If the wind is up, which it often is in Gros Morne, a good option is the Wigwam-Stuckless trail system that connects ponds of those names. This trail is generally in the lee of the mountains, and winds its way through beautiful forests, including an enchanting birch forest reminiscent of New England or Sweden. It follows the course of a small brook part of the way and then the shoreline of several small ponds. This is a linear trail just over eight miles (about 13 km) in length with parking lots at either end. It is usually groomed, except for the steep portion from the parking lot on the south side to the bridge over the Lomond River. There are a few tricky sections at each end, but after making the descent into the valley is done, it is only moderately difficult.

Two final options within the park are the municipal trails at Trout River and Shallow Bay. Shallow Bay at the extreme northern end of Gros Morne offers something hard to find - a cross country system close to the ocean. A series of three looped trails about seven kilometres (four miles) in length generally follows the course of an old mail route along a flat surface with dunes on one side and the forest on the other. The fishing community of Trout River, in the southern area of the park, also grooms three miles (five kilometres) of trail. All-in-all Gros Morne offers more than enough for all levels and types of cross country skiers, but that is not the only reason to ski western Newfoundland.

Blow-Me-Down Trails, just outside of the small city of Corner Brook has the largest trail system in Newfoundland and, at up to around 750 members, is the largest club east of Quebec. Newfoundlanders love to ski and have developed some great associated traditions to go with that. With over 530 kilometers of groomed trails of all levels, a racing circuit and biathlon range, Blow-Me-Down has a lot to offer skiers of any level; however, it was the Saturday morning Gazebo Gang tradition that brought me to Blow-Me-Down.

The gazebo is really an old A-frame cabin that is located at the farthest point on the trail system from the main lodge, about three miles/five kilometres. I headed out with manager Shawn Leamon on what turned out to be a snowy Saturday morning and we skied the well-marked trail to the gazebo in no time. Arriving there we were greeted by Carl King and Rod Tucker, both in their 70s, who had skied in earlier, got the fire going, soup on and coffee steaming. Soon two snowmobilers pulled up with Joan Posner and Helen Hiscock along with lots of supplies - the Gazebo Gang was complete. The four methodically set about cooking up a traditional Newfoundland breakfast, which includes eggs, bologna, baked beans, toast, coffee and, most intriguing - toutons. A touton is a type of batter, somewhere between bread and donut dough, that is deep fried and served with molasses. For five dollars I had a breakfast that was not only filling, but really good.

Not long after, other groups began to arrive and enjoy the food and good company that Newfoundlers cherish. My reluctance to depart was quickly overcome by the excellent Barry May trail, which was a technically challenging, mostly downhill, return to the base lodge, where dozens of other skiers were getting ready to depart to join the Gazebo Gang.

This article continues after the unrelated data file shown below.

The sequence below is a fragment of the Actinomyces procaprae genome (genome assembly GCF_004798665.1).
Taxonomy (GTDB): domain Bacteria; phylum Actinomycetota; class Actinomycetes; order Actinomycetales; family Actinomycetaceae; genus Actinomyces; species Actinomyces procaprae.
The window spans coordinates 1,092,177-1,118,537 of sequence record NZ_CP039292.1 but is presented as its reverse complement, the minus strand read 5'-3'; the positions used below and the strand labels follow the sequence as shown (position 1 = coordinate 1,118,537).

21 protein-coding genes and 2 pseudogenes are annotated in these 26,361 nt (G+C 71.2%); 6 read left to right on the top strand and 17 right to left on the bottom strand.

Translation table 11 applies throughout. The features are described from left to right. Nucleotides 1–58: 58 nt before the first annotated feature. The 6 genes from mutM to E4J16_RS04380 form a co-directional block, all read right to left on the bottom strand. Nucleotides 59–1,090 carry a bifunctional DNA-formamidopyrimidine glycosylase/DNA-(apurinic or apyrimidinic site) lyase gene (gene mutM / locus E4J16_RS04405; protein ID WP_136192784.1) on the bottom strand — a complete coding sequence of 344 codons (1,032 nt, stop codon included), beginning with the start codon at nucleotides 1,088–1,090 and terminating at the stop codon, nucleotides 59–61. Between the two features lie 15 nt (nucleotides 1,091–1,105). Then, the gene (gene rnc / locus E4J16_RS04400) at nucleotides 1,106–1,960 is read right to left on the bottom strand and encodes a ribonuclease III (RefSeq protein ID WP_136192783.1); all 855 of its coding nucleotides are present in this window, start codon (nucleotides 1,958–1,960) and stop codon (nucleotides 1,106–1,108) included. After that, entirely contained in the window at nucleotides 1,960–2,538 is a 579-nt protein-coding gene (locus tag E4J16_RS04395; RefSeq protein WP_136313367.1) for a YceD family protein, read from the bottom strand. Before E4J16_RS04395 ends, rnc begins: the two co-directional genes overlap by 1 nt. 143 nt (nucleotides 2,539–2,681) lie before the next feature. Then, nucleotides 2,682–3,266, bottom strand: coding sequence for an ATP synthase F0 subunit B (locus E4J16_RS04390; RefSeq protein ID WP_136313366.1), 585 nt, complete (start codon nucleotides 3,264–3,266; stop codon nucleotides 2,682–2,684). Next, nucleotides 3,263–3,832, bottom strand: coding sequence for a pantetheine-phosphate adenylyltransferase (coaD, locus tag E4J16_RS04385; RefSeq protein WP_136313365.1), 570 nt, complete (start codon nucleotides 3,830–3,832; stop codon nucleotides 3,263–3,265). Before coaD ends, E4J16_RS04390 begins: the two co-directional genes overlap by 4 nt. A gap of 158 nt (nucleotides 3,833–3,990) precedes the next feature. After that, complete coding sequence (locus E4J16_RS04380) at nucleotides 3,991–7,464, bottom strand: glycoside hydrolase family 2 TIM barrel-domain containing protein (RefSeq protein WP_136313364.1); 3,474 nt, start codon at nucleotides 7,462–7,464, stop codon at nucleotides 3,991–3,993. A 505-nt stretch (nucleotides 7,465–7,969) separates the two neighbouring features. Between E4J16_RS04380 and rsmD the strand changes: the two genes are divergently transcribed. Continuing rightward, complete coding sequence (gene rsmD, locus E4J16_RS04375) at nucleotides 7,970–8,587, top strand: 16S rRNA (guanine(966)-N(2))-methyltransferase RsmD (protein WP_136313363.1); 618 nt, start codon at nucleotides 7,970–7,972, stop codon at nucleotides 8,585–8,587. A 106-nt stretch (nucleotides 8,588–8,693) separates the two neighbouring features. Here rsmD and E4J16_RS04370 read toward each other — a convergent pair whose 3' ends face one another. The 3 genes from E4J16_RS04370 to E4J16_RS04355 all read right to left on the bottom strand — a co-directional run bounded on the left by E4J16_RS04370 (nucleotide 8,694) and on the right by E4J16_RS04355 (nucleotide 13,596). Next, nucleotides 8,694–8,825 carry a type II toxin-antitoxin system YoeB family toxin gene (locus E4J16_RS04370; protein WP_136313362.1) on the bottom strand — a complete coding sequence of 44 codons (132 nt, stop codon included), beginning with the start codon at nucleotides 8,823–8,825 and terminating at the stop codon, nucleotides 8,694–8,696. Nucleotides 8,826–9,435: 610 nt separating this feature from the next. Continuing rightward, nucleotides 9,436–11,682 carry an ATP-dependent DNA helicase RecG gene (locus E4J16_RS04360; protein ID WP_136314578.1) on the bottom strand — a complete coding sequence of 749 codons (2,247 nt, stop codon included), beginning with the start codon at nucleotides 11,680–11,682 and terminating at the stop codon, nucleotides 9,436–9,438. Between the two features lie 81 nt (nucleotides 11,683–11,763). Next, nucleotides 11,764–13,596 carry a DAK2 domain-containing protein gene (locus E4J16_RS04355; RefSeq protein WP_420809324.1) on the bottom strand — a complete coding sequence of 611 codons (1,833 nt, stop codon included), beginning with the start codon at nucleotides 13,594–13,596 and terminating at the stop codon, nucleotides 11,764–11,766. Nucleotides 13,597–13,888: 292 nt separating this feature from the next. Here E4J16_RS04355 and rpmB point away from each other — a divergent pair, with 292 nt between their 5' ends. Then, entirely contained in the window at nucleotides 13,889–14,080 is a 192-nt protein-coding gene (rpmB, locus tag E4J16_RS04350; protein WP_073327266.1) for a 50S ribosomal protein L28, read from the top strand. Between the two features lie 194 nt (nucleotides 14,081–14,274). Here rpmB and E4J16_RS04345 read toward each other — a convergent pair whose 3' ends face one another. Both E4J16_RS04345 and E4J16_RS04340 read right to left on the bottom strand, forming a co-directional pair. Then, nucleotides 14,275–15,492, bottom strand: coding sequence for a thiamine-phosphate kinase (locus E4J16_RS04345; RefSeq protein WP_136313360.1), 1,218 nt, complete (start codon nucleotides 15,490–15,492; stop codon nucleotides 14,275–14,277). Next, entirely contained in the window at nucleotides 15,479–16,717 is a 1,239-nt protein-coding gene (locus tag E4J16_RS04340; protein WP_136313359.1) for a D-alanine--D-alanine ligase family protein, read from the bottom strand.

My last stop in Newfoundland was the Pasadena Ski and Nature Park in the small retirement community of the same name. Arriving on Sunday morning I found the place deserted except for the Groomer, who had just finished his job, and the manager. Overnight, more than over four inches of beautiful light snow had fallen and with the place to myself I set out to explore. The area was teeming with wildlife. Within an hour I came across fresh tracks of fox, marten, and weasels; all apparently in pursuit of the rabbits, squirrels and voles which also left their tracks. Most interesting were the many signs of otters that had been sliding on the new-fallen snow as they made their way between the many small streams in the area. While I did not see a moose or caribou, I was advised that both are frequently encountered at Pasadena. A nice whimsical touch to these trails was the tiny red hearts that someone had taken the time to hang from many of the trees. In three hours of skiing I met only the groomer.

While the cross-country skiing is enough reason to visit western Newfoundland, it is not the only reason. Marble Mountain is the largest downhill ski hill in Atlantic Canada and it gets by far the most snow. It has great views of the Humber River valley and some really challenging terrain, including the legendary OMJ trail - you can guess what the letters stand for. Also not to be missed is the Marble Zip Line, one of the largest in Newfoundland, that criss-crosses the front of Steady Brook Falls. This hands-free zip line allows the participant to take a 360-degree video of the falls, Marble Mountain, the Humber River and the canyon below. It’s open year round and well worth taking a few hours off from the trails.

Getting to western Newfoundland is easy. There are direct flights to Deer Lake from Toronto, Montreal, and Halifax. The following websites should help you plan your trip.

For more information:

For specific information on Gros Morne cross country skiing and Marble Mountain:

John Moores: